Schools would have to change the curriculum.
Via Arizona Republic
All high-school students in Arizona would be required to pass the same 100-question civics test required for U.S. citizenship to graduate under a proposal from a state lawmaker.
State Rep. Steve Montenegro, R-Litchfield Park, announced the plan Wednesday that he said would ensure that all Arizona high-school graduates have a basic understanding of civics.
Montenegro is working with other state legislators and officials from the Civics Education Initiative, part of the Civics Proficiency Institute, to craft legislation for the requirement.
Every single student in Arizona and across the United States of America should have basic knowledge and understanding of American government. Civics is just common sense. So, this Civics Education Initiative … is a common-sense approach at achieving that goal,” Montenegrosaid at a press conference with supporters of the proposal,including Rep. John Allen, R-Scottsdale, and Jay Lawrence, representative-elect for District 23.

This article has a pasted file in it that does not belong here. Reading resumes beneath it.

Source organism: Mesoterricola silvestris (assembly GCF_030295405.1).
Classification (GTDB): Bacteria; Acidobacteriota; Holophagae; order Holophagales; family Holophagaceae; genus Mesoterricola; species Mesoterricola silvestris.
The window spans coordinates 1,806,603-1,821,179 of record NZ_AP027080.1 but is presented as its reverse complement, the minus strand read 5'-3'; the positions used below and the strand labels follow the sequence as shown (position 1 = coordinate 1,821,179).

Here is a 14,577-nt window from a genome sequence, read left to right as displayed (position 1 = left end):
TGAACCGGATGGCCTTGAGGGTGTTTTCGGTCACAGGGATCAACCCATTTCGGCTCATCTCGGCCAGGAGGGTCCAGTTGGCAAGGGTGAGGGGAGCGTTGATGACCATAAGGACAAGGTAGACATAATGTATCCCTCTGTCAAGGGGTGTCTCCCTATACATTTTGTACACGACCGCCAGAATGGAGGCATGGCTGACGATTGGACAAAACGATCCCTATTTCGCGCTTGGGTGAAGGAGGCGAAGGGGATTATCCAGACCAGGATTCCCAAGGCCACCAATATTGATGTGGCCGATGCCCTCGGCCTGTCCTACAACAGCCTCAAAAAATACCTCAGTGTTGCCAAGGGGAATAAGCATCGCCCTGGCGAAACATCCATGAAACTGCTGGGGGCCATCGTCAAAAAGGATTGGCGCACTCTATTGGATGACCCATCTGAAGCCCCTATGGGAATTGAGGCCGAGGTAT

Lucian Spataro, president and CEO of the Joe Foss Institute, another civics organization affiliated with the initiative, cited a study from the Pew Research Center that found that only about a third of Americans can name the three branches of government.
Other studies, he said, found that less than a quarter of high-school students in Arizona and Oklahoma passed the U.S. Citizenship Civics Test.
The initiative is intended to bring a renewed focus on civics in education, said Sam Stone, national campaign manager for the Civics Education Initiative.
“This a first step to increasing civics education in schools, renewing the importance and focus on civics,” he said.